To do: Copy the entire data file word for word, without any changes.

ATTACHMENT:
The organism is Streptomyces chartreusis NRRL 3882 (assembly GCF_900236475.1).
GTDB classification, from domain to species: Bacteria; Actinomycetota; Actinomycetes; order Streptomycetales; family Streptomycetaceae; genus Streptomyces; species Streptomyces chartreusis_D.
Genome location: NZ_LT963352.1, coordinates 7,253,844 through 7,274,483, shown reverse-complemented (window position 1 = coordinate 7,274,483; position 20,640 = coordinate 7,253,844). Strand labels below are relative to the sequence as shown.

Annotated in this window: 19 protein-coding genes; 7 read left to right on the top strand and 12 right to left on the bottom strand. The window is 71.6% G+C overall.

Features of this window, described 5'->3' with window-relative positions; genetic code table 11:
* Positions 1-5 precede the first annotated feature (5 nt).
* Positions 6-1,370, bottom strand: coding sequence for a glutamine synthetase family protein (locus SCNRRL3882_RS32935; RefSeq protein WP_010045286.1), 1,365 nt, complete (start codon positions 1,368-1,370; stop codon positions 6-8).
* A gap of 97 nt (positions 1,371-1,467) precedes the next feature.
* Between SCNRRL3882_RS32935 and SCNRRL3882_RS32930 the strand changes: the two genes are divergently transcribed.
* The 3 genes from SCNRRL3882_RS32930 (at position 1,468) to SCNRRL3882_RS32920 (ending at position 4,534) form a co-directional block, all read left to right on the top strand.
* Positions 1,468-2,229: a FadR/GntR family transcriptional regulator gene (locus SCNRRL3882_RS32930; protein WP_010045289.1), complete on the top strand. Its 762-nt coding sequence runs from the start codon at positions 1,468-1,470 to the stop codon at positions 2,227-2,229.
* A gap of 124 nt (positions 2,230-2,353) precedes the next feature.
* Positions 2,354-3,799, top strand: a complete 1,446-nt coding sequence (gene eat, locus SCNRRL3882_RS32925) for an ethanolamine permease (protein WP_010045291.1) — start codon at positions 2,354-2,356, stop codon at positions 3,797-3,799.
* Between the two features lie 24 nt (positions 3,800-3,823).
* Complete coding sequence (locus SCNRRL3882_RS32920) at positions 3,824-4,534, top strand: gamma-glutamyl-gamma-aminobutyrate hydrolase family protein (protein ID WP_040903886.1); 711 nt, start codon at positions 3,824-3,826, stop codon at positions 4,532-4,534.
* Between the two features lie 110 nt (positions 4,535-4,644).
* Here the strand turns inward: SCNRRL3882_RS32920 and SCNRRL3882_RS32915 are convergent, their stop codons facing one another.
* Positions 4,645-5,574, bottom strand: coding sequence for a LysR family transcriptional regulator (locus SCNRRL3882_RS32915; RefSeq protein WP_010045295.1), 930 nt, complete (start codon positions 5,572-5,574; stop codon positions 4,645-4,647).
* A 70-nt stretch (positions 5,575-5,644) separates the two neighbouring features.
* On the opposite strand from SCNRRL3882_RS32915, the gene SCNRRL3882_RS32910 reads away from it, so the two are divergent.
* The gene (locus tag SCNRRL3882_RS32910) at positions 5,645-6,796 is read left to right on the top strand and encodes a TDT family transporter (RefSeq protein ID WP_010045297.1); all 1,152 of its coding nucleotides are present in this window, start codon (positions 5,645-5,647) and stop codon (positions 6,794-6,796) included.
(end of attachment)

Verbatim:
The organism is Streptomyces chartreusis NRRL 3882 (assembly GCF_900236475.1).
GTDB classification, from domain to species: Bacteria; Actinomycetota; Actinomycetes; order Streptomycetales; family Streptomycetaceae; genus Streptomyces; species Streptomyces chartreusis_D.
Genome location: NZ_LT963352.1, coordinates 7,253,844 through 7,274,483, shown reverse-complemented (window position 1 = coordinate 7,274,483; position 20,640 = coordinate 7,253,844). Strand labels below are relative to the sequence as shown.

Annotated in this window: 19 protein-coding genes; 7 read left to right on the top strand and 12 right to left on the bottom strand. The window is 71.6% G+C overall.

Features of this window, described 5'->3' with window-relative positions; genetic code table 11:
* Positions 1-5 precede the first annotated feature (5 nt).
* Positions 6-1,370, bottom strand: coding sequence for a glutamine synthetase family protein (locus SCNRRL3882_RS32935; RefSeq protein WP_010045286.1), 1,365 nt, complete (start codon positions 1,368-1,370; stop codon positions 6-8).
* A gap of 97 nt (positions 1,371-1,467) precedes the next feature.
* Between SCNRRL3882_RS32935 and SCNRRL3882_RS32930 the strand changes: the two genes are divergently transcribed.
* The 3 genes from SCNRRL3882_RS32930 (at position 1,468) to SCNRRL3882_RS32920 (ending at position 4,534) form a co-directional block, all read left to right on the top strand.
* Positions 1,468-2,229: a FadR/GntR family transcriptional regulator gene (locus SCNRRL3882_RS32930; protein WP_010045289.1), complete on the top strand. Its 762-nt coding sequence runs from the start codon at positions 1,468-1,470 to the stop codon at positions 2,227-2,229.
* A gap of 124 nt (positions 2,230-2,353) precedes the next feature.
* Positions 2,354-3,799, top strand: a complete 1,446-nt coding sequence (gene eat, locus SCNRRL3882_RS32925) for an ethanolamine permease (protein WP_010045291.1) — start codon at positions 2,354-2,356, stop codon at positions 3,797-3,799.
* Between the two features lie 24 nt (positions 3,800-3,823).
* Complete coding sequence (locus SCNRRL3882_RS32920) at positions 3,824-4,534, top strand: gamma-glutamyl-gamma-aminobutyrate hydrolase family protein (protein ID WP_040903886.1); 711 nt, start codon at positions 3,824-3,826, stop codon at positions 4,532-4,534.
* Between the two features lie 110 nt (positions 4,535-4,644).
* Here the strand turns inward: SCNRRL3882_RS32920 and SCNRRL3882_RS32915 are convergent, their stop codons facing one another.
* Positions 4,645-5,574, bottom strand: coding sequence for a LysR family transcriptional regulator (locus SCNRRL3882_RS32915; RefSeq protein WP_010045295.1), 930 nt, complete (start codon positions 5,572-5,574; stop codon positions 4,645-4,647).
* A 70-nt stretch (positions 5,575-5,644) separates the two neighbouring features.
* On the opposite strand from SCNRRL3882_RS32915, the gene SCNRRL3882_RS32910 reads away from it, so the two are divergent.
* The gene (locus tag SCNRRL3882_RS32910) at positions 5,645-6,796 is read left to right on the top strand and encodes a TDT family transporter (RefSeq protein ID WP_010045297.1); all 1,152 of its coding nucleotides are present in this window, start codon (positions 5,645-5,647) and stop codon (positions 6,794-6,796) included.